The title and the basis of the article rests on this study : http://statistics.dwp.gov.uk/asd/asd1/adhoc_analysis/2011/offending_employment_and_benefits.pdf
Checking this study, it is obvious that in his statement the Minister used very selective figures, namely the number of people on Incapacity Benefit which attract the highest percentage of people having a criminal record.
But the title of the article refers to people “claiming sickness benefits” which encompasses a lot more than people claiming Incapacity Benefit, but also people receiving Disability Living Allowance, Severe Disability Allowance, Passported Disability Allowance, and Attendance Allowance.
The number of the people claiming sickness benefits amounts to 6467,000 when they are added (IB+DLA+SDA+PIB+AA)
The number of claims by offenders (for the same categories) amounts to 643,000 when they are added. So the percentage of people claiming sickness benefit who have a criminal record is 9.942% and not almo st 25% like Chris Grayling and the Daily Mail would like us to believe.
This happened in the context of increased attacks against disabled people, linked to negative portrayal in the press. A newspaper has a duty to check its facts, especially when they are provided by the government in order it does not become a mouthpiece for governmental propaganda. The title of the article was misleading and inaccurate, and will perpetuate the situation in which more and more disabled people are viewed as scroungers and physically attacked.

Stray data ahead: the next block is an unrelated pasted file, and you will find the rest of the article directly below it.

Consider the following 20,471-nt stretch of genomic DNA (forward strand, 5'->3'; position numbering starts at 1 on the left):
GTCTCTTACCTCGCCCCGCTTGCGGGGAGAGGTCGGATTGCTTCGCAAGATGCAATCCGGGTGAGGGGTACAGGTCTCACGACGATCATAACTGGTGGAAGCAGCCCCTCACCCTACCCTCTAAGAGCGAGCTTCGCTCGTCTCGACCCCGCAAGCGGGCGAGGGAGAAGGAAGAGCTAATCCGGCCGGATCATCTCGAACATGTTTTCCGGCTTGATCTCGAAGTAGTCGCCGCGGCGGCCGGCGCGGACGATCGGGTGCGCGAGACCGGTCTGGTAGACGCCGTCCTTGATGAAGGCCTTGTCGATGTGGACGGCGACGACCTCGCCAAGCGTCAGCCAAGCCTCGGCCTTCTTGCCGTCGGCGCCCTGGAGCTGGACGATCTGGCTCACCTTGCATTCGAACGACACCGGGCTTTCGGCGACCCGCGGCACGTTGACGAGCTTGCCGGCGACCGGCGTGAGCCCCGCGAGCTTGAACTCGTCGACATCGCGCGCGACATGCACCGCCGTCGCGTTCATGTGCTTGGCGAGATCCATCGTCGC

Clauses : I believe 2 clauses have been breached
1) The Press must take care not to publish inaccurate, misleading or distorted information, including pictures.
2) The press must avoid prejudicial or pejorative reference to an individual’s race, colour, religion, gender, sexual orientation or to any physical or mental illness or disability.
Great stuff Anita. Please will you post on what the response is?
I must add that having checked today, it is estimated that between 25 to 30% of the UK British population at large have a criminal record.
Comments and Speculations like this just get my goat…Just how many people know someone who now have Court Orders against them as a result of the WORLD FINANCIAL MELTDOWN? Most of the UK now has a Criminal Record for failure to meet loan, credit card, mortgage payments et al these days. Making such generalisations to further smear a group of individuals who have already been called scroungers, fraudsters and the pariah of today’s Society is just a weak argument to be made by those who are supposed to be some of the most highly educated amongst us all…and they wonder why we call them the 1%! Adam.